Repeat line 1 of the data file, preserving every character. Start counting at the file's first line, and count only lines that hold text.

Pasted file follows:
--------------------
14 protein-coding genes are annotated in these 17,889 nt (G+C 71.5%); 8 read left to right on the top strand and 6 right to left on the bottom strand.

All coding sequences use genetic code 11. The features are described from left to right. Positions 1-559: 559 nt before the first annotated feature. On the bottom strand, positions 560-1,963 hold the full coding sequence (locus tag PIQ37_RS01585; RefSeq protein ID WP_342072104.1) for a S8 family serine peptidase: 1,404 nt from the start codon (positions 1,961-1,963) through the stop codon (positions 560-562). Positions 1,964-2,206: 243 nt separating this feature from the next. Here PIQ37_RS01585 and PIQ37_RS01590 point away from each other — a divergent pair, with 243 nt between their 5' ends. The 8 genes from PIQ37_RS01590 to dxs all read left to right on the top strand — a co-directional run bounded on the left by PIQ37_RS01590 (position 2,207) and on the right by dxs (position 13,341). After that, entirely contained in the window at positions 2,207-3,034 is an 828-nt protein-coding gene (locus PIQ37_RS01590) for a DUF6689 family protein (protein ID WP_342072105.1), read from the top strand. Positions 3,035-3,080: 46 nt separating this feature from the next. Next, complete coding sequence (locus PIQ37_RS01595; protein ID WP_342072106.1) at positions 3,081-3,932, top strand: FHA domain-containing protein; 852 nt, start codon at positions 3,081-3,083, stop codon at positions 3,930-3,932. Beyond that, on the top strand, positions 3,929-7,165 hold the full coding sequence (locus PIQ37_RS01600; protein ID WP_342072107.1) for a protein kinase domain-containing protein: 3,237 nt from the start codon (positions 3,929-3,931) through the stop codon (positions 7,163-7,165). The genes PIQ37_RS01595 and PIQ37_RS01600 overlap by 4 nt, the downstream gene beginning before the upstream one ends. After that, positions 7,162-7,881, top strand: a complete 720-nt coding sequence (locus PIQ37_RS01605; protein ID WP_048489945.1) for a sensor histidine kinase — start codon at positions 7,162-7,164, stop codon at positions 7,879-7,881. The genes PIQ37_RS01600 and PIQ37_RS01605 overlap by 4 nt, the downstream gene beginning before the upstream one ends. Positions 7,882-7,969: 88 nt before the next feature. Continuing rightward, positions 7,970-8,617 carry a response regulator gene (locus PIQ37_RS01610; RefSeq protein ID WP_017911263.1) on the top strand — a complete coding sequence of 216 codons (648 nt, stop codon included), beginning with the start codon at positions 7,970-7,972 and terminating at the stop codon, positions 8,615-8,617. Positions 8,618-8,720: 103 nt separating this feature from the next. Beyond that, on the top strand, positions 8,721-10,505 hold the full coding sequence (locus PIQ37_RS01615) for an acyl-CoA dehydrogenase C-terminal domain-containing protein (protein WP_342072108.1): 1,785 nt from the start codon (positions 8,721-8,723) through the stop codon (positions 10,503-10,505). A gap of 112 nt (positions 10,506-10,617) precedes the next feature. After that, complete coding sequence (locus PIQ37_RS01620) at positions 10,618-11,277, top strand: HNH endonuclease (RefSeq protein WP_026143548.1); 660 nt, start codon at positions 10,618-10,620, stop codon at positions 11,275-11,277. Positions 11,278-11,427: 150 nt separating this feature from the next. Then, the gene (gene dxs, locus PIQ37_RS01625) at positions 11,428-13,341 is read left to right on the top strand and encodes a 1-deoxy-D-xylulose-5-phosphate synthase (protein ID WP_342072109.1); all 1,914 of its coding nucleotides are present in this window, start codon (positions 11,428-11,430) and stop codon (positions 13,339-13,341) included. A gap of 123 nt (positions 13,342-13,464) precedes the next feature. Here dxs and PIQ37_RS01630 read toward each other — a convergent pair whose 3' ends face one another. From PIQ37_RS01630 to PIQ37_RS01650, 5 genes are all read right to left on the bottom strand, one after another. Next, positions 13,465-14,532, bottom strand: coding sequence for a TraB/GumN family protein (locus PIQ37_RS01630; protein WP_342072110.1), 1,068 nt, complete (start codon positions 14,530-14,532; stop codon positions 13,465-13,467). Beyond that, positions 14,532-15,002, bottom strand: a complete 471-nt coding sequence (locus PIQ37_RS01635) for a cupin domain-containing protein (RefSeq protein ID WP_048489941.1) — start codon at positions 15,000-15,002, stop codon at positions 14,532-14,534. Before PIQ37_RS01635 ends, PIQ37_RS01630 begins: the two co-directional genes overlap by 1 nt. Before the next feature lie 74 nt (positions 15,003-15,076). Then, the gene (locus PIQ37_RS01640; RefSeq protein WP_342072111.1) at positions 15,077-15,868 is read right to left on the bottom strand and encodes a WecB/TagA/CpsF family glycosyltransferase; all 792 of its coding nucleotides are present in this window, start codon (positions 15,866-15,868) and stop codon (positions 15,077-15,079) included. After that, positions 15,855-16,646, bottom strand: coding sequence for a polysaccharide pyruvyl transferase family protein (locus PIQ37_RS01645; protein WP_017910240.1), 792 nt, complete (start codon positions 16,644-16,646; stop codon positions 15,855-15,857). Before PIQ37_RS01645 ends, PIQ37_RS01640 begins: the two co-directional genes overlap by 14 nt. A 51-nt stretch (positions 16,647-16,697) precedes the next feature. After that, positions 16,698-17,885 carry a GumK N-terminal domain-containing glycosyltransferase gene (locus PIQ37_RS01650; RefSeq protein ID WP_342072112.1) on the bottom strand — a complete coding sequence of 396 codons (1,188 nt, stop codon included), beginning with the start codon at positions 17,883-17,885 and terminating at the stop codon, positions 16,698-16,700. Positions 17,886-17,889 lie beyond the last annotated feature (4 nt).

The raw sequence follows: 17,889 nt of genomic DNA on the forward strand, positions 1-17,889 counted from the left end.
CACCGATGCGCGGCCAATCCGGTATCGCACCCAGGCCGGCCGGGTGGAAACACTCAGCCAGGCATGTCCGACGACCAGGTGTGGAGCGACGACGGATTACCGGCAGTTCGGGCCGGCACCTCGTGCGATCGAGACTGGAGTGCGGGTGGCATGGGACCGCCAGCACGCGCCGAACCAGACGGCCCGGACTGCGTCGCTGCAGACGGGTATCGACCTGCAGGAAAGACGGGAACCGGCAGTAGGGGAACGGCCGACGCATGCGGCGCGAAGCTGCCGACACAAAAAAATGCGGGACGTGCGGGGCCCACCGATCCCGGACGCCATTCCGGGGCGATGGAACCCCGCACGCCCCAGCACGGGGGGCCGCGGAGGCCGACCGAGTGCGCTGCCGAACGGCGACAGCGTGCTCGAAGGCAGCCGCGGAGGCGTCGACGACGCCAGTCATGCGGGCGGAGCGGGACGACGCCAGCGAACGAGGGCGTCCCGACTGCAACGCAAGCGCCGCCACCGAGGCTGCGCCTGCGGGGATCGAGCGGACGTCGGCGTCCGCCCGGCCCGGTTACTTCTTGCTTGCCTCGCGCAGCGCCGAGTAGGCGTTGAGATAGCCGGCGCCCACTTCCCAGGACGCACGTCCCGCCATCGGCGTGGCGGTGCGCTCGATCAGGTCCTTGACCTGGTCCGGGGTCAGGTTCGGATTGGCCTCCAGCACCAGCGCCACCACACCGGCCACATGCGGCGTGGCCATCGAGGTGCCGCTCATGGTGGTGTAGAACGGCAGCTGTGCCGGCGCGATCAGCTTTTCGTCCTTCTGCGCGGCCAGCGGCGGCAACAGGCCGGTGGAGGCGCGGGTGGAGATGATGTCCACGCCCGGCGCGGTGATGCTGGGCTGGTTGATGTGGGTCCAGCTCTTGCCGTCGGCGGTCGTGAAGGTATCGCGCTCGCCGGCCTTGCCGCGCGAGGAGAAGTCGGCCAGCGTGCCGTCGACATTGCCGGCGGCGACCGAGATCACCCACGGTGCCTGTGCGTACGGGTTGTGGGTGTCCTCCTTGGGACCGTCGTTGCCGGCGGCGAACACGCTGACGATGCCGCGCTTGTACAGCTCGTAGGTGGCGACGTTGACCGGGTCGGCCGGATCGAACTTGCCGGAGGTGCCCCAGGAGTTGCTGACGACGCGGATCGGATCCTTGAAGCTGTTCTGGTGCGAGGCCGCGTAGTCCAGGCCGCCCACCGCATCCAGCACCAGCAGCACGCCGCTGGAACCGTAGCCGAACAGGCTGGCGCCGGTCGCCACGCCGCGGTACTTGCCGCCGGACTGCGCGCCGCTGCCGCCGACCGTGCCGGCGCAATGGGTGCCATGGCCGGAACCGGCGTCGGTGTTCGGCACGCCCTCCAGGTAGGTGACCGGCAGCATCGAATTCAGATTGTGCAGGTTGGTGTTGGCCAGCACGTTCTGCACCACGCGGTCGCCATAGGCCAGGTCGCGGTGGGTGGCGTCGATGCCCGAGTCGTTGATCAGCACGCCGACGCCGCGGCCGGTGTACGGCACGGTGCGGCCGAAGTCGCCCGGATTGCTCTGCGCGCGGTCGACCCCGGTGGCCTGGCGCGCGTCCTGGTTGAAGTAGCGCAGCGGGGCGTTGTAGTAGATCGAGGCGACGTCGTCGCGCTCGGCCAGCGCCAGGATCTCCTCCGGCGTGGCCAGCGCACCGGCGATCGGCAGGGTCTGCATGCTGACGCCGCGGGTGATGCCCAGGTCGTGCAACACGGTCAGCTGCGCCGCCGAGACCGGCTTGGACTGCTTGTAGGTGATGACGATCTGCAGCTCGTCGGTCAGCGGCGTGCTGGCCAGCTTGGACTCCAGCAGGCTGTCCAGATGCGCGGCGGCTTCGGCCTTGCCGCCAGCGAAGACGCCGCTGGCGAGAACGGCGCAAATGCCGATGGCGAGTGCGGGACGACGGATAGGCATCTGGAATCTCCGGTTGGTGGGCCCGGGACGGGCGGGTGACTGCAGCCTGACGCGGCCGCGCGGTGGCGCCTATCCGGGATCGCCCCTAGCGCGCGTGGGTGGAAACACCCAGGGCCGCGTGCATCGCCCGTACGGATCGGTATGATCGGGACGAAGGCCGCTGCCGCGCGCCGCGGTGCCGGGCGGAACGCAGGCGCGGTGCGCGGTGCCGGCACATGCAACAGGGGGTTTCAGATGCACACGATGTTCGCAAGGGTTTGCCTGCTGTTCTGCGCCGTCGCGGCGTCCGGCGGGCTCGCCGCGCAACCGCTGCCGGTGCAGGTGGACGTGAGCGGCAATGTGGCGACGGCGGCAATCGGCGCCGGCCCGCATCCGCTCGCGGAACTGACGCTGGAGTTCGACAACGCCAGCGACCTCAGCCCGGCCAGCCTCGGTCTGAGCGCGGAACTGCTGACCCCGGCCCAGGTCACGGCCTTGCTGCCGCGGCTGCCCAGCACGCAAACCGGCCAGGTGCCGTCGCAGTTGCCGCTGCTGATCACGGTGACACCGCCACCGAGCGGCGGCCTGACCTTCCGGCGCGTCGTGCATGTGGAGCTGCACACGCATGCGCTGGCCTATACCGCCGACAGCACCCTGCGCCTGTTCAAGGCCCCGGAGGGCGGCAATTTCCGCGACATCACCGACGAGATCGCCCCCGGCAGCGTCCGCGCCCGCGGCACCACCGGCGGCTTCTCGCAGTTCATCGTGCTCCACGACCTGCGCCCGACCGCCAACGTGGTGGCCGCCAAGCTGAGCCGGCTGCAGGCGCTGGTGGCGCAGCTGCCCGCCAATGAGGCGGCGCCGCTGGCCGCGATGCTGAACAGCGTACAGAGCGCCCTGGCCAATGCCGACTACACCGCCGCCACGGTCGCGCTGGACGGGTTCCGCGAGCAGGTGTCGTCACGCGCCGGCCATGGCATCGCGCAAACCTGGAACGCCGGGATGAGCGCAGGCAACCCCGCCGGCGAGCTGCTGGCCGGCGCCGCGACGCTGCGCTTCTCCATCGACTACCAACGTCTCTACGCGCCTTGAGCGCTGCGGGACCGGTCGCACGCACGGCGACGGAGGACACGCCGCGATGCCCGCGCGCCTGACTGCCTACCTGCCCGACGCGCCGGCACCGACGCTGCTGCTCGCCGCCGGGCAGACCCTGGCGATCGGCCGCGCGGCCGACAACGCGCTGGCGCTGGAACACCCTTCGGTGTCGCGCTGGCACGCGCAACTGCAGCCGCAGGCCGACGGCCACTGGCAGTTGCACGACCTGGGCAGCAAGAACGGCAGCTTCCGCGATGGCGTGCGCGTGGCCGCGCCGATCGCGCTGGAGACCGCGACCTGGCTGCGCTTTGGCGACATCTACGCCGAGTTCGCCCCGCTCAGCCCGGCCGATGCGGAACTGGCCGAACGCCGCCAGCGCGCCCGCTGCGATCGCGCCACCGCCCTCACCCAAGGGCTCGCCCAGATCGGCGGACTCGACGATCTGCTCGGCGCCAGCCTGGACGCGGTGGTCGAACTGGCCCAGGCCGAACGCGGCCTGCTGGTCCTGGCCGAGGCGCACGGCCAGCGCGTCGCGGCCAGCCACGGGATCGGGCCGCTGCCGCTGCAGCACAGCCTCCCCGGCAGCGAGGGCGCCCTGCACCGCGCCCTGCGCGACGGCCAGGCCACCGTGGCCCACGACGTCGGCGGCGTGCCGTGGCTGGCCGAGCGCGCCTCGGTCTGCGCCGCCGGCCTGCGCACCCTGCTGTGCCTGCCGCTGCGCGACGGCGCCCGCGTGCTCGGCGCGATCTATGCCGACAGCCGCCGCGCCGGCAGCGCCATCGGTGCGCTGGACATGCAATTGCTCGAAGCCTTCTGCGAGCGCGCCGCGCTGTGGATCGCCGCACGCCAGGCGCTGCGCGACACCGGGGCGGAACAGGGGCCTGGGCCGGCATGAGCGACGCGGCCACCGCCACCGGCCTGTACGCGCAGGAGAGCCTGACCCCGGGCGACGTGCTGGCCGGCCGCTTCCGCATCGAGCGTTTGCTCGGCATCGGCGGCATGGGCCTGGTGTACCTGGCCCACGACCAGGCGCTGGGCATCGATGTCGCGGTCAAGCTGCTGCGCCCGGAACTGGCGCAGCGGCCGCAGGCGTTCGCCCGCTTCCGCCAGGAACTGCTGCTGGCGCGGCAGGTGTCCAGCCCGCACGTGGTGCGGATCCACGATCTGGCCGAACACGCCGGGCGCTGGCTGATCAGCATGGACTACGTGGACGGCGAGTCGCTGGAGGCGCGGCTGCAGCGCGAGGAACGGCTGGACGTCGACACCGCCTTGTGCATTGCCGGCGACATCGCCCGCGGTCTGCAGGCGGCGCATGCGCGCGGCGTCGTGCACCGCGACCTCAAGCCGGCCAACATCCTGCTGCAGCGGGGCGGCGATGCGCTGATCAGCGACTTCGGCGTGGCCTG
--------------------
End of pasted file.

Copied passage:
14 protein-coding genes are annotated in these 17,889 nt (G+C 71.5%); 8 read left to right on the top strand and 6 right to left on the bottom strand.